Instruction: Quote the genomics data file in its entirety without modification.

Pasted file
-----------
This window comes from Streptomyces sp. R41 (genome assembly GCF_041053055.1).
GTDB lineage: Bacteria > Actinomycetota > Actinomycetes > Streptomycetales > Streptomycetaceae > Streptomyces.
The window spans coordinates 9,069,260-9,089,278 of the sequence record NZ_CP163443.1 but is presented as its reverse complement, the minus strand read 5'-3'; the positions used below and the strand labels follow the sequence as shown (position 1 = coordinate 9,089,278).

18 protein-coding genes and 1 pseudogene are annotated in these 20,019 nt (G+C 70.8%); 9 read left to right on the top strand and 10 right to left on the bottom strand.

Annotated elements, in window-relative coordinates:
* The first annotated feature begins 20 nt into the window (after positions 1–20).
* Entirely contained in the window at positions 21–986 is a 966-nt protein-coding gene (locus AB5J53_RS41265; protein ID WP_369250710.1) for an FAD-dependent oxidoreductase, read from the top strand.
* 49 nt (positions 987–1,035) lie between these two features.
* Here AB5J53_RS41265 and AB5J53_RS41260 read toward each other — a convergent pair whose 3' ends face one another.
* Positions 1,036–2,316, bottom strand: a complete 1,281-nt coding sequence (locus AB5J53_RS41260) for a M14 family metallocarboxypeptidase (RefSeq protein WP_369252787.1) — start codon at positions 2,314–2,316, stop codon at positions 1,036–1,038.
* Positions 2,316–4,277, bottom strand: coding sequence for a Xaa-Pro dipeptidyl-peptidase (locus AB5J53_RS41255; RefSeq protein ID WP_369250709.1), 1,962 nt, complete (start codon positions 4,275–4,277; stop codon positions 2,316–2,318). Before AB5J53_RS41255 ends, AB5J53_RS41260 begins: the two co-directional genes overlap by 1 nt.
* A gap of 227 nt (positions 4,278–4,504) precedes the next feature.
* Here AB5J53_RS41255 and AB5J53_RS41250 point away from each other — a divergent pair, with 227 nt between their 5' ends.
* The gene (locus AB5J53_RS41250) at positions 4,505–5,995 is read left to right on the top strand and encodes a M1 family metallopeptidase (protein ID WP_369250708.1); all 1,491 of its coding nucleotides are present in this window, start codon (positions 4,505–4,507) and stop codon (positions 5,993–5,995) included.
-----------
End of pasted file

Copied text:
This window comes from Streptomyces sp. R41 (genome assembly GCF_041053055.1).
GTDB lineage: Bacteria > Actinomycetota > Actinomycetes > Streptomycetales > Streptomycetaceae > Streptomyces.
The window spans coordinates 9,069,260-9,089,278 of the sequence record NZ_CP163443.1 but is presented as its reverse complement, the minus strand read 5'-3'; the positions used below and the strand labels follow the sequence as shown (position 1 = coordinate 9,089,278).

18 protein-coding genes and 1 pseudogene are annotated in these 20,019 nt (G+C 70.8%); 9 read left to right on the top strand and 10 right to left on the bottom strand.

Annotated elements, in window-relative coordinates:
* The first annotated feature begins 20 nt into the window (after positions 1–20).
* Entirely contained in the window at positions 21–986 is a 966-nt protein-coding gene (locus AB5J53_RS41265; protein ID WP_369250710.1) for an FAD-dependent oxidoreductase, read from the top strand.
* 49 nt (positions 987–1,035) lie between these two features.
* Here AB5J53_RS41265 and AB5J53_RS41260 read toward each other — a convergent pair whose 3' ends face one another.
* Positions 1,036–2,316, bottom strand: a complete 1,281-nt coding sequence (locus AB5J53_RS41260) for a M14 family metallocarboxypeptidase (RefSeq protein WP_369252787.1) — start codon at positions 2,314–2,316, stop codon at positions 1,036–1,038.
* Positions 2,316–4,277, bottom strand: coding sequence for a Xaa-Pro dipeptidyl-peptidase (locus AB5J53_RS41255; RefSeq protein ID WP_369250709.1), 1,962 nt, complete (start codon positions 4,275–4,277; stop codon positions 2,316–2,318). Before AB5J53_RS41255 ends, AB5J53_RS41260 begins: the two co-directional genes overlap by 1 nt.
* A gap of 227 nt (positions 4,278–4,504) precedes the next feature.
* Here AB5J53_RS41255 and AB5J53_RS41250 point away from each other — a divergent pair, with 227 nt between their 5' ends.
* The gene (locus AB5J53_RS41250) at positions 4,505–5,995 is read left to right on the top strand and encodes a M1 family metallopeptidase (protein ID WP_369250708.1); all 1,491 of its coding nucleotides are present in this window, start codon (positions 4,505–4,507) and stop codon (positions 5,993–5,995) included.